Redirect Left wrote:
Also what would be handy is if a rail company actually just refused to put up prices and stood up to the Government and went "Yeah, this isn't right. We're fleecing our customers and we get very little out of it", because the Government clearly have no plans on stopping the constant rail increases above usual wage and benefit increases year on year.
Late reply; back from Asia and got lots of forum catching up to do!
Basically, RPI+0% is currently the maximum
that train companies can put up prices, but in practice they have no other choice. This is because at the bid stage, they commit through premium payments to giving the government a certain amount of cash each year (basically all but a small cut of the profit). Of course, they could bid less than putting fares up by RPI, but this would just mean that the competitor that did bid RPI would win by default since their premium payment would be bigger.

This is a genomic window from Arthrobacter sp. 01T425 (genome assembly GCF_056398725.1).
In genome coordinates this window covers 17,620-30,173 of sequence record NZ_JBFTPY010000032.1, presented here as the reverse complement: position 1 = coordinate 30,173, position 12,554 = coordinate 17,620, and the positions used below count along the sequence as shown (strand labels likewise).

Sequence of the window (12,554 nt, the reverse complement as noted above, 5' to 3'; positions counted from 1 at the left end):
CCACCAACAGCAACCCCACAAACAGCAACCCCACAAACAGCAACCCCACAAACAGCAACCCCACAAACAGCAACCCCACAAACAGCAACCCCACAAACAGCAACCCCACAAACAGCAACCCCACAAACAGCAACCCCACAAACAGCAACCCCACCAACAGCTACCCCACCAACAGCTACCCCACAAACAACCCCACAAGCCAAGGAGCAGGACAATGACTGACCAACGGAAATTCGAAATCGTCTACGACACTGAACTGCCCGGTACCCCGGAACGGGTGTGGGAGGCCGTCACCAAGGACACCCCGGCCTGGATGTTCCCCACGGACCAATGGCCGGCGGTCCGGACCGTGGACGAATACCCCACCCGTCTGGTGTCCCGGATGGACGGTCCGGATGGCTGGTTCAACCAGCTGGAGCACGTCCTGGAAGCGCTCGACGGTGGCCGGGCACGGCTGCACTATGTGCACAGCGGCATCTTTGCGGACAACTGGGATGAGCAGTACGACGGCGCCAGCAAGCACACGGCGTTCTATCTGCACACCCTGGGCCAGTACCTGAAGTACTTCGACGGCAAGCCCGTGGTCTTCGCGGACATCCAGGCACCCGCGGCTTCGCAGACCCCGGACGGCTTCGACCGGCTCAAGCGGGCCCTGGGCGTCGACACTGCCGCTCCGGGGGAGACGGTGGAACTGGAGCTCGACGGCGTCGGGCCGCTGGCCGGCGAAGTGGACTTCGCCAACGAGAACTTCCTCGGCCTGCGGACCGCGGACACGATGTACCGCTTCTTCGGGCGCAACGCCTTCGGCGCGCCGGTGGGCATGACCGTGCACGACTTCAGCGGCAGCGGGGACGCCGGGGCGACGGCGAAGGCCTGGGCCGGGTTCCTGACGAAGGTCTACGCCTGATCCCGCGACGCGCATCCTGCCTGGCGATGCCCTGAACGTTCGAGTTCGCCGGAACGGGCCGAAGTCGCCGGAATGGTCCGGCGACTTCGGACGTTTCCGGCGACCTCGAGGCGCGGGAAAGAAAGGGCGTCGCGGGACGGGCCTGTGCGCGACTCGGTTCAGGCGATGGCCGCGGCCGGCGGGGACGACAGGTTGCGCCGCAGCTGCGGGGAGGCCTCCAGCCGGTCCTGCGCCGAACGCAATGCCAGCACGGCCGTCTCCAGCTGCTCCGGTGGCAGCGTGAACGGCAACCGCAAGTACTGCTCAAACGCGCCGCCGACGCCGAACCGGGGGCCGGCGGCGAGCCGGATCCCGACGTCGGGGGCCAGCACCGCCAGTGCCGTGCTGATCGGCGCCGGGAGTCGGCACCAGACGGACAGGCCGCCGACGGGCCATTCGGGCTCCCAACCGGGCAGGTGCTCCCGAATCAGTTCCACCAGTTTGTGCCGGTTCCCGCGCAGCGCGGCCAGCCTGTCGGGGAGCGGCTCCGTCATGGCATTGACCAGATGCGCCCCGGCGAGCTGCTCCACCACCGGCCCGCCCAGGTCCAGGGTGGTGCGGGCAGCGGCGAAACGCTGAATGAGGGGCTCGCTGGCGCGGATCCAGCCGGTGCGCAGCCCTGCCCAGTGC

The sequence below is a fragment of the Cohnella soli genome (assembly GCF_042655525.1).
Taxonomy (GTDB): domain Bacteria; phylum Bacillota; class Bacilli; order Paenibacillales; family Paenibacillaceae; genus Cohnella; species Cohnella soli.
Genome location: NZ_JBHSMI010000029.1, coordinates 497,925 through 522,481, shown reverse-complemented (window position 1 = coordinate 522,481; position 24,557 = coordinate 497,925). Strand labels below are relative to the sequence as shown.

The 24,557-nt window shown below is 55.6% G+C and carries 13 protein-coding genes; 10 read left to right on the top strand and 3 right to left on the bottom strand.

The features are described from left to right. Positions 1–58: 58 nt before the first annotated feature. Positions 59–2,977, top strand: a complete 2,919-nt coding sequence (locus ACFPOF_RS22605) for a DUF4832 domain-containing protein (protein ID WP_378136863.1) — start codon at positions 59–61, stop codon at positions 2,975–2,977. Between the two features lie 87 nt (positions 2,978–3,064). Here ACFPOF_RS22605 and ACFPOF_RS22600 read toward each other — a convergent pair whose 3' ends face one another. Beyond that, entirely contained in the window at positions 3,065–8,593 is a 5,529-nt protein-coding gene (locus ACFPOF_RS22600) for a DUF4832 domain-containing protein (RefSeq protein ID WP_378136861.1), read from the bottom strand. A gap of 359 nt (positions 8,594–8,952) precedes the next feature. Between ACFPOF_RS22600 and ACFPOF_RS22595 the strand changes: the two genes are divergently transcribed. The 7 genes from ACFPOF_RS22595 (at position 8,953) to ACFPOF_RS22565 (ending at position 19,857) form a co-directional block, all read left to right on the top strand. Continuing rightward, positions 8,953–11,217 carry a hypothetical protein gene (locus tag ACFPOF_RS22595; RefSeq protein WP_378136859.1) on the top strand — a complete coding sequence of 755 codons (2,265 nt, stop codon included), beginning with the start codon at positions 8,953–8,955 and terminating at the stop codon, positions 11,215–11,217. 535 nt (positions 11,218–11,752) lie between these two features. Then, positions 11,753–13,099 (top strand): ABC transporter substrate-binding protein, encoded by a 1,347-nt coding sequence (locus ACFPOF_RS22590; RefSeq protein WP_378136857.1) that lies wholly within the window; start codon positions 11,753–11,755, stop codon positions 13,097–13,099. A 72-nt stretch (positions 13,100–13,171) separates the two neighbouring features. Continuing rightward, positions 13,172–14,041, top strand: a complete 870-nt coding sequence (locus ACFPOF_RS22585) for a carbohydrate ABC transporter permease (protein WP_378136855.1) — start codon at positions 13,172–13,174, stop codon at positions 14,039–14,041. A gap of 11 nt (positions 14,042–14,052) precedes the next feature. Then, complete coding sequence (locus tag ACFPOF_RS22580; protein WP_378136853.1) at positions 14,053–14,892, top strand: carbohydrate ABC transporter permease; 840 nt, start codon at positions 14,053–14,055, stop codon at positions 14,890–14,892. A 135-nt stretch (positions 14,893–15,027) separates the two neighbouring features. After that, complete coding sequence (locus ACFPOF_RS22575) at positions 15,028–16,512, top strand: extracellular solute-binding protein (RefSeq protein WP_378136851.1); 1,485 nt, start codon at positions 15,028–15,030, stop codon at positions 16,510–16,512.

At the end of the day, it's the government's decision. In any year, government can change what that formula is (in recent years, it's been changed a lot; it was technically meant to be RPI+3% through much of the coalition years, but it never was anything more than RPI+1%; then when it was RPI+1% it was always RPI+0%). If government wanted to nullify a 5% RPI for instance, it could be set to RPI-5% for that year.
The reason why it has to be pegged with RPI is that much of the costs of operating trains are fixed to RPI, so revenues need to rise to match that to remain stable. Freezing fares in absolute terms opens up an extremely difficult and precarious financial situation for any business, as TfL are suffering from and having to make swinging cuts and deferring investment left, right and centre.